What the hell is a journalist anyway, and why should we need to define one? A journalist, says one of my daughters, making me swallow hard, is someone you can believe is trying to tell you the truth. So yes, the question matters philosophically. And as we'll see, it matters to the courts.
But a practical definition has become so elusive I'm not sure one exists. If once it could at least be said of journalists that we know them when we see them, time, tides, and technology have made the question "What's a journalist?" a good one to leave for the Mad Hatter.
Yet it's at the heart of the hostilities between Northwestern University's Medill journalism school and Cook County state's attorney Anita Alvarez. Their fight hinges on whether Medill Innocence Project students were acting as journalists or partisan investigators when they dug into the murder conviction of Anthony McKinney. As Alvarez sees it, if they published their findings they were journalists and should enjoy the protections of the Illinois Reporter's Act; if, instead, they shared them with McKinney's attorneys, they weren't and shouldn't. The wrangling's gone on for close to two years now and it's made major headlines—Northwestern turned on Innocence Project founder and director David Protess, accused him of deception, and drove him out of the university. But it hasn't been settled.
The Illinois Reporter's Act is one of the many well-meant laws written by legislatures around the country to shield reporters from snoops with subpoena power like Alvarez. As any law must that singles out a class for benefits, it tries to define the class. A reporter, says the act, "means any person regularly engaged in the business of collecting, writing or editing news for publication through a news medium on a full-time or part-time basis; and includes any person who was a reporter at the time the information sought was procured or obtained." As recently as the turn of the century that definition might have sufficed, though it deftly begs the question of what is news? The news, whatever that was, was something dispensed by an identifiable priesthood. If journalists didn't bring you the Word you didn't get it.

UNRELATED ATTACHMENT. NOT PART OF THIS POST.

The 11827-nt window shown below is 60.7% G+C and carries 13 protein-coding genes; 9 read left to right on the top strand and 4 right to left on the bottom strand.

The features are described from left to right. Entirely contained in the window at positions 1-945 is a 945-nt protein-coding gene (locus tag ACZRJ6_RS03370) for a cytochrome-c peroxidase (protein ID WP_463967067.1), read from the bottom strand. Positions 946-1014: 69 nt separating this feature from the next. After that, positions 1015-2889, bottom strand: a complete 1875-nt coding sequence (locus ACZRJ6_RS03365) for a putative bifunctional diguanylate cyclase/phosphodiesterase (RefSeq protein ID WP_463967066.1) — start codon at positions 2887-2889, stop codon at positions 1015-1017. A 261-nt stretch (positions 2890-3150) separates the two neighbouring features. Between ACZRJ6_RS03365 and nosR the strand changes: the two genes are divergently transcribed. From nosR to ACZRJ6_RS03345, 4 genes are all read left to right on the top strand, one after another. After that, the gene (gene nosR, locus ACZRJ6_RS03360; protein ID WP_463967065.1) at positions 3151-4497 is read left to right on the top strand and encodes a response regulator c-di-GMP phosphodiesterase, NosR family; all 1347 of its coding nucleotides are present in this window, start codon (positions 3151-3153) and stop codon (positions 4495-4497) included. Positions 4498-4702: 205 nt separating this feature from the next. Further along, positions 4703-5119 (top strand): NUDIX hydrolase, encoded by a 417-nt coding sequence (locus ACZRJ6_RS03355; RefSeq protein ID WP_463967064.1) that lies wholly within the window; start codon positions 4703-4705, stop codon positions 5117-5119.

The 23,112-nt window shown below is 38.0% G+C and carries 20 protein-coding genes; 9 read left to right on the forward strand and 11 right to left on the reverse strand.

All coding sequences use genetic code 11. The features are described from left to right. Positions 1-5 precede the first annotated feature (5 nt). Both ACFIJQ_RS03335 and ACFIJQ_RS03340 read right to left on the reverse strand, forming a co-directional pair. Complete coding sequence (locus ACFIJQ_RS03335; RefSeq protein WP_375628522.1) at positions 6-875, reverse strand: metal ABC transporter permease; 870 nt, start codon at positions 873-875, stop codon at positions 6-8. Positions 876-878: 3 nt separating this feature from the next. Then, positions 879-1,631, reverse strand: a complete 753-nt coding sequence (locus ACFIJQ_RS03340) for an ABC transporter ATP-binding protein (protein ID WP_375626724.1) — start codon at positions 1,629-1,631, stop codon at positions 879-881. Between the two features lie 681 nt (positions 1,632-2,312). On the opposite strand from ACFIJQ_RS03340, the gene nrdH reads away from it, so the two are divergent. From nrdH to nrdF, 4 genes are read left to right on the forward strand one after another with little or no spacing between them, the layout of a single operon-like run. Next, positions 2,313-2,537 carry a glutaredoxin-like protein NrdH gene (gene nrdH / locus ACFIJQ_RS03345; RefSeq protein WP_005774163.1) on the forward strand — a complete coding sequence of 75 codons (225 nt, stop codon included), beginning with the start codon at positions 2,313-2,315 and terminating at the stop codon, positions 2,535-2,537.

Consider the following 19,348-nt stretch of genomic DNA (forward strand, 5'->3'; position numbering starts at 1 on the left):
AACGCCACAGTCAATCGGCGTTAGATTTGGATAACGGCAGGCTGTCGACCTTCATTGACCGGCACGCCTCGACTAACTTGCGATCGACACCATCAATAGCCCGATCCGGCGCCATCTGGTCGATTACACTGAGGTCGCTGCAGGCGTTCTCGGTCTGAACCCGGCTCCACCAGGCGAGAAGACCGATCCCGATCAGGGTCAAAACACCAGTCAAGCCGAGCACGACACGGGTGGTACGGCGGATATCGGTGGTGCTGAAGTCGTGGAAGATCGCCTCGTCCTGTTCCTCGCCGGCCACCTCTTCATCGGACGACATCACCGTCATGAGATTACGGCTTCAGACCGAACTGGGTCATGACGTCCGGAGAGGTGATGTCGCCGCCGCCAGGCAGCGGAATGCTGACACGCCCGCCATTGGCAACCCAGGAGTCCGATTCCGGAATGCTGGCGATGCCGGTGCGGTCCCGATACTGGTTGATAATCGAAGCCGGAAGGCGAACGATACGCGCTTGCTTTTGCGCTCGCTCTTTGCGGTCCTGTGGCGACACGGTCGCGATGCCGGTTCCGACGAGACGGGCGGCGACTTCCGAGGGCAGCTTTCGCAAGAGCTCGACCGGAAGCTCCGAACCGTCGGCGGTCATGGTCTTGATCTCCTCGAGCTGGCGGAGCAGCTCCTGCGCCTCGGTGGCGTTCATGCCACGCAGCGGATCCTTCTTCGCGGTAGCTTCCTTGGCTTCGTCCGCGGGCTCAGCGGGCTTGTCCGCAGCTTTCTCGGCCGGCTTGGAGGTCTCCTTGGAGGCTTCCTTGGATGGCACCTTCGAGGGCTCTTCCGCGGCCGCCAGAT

But journalism is well into its reformation. These days everyone's a priest. God's lips are to everyone's ears.
New journalism is no longer the inchoate mystery it was, say, five years ago, and the Economist just published a 16-page special section devoted to it: "Bulletins from the future." We're seeing the end of mass media as we knew it, says the Economist—media that postures as, and sometimes actually is, high-minded and "objective." Plenty of today's MSM journalists think journalism was always thus, but it actually was thus during only a brief era that's ending. "Technology is in many ways returning the industry to the more vibrant, freewheeling and discursive ways of the pre-industrial era," says the Economist. For instance, in 1776 the newspapers of the American colonies "had small, local circulations and were a mix of opinionated editorials, contributions from readers and items from other papers: there were no dedicated reporters. All these early media conveyed news, gossip, opinion and ideas within particular social circles or communities, with little distinction between producers and consumers of information. They were social media."
That was the press the Bill of Rights was written to protect. And it's the journalism—"supercharged by the internet"—we're returning to. "The biggest shift is that journalism is no longer the exclusive preserve of journalists. Ordinary people are playing a more active role in the news system."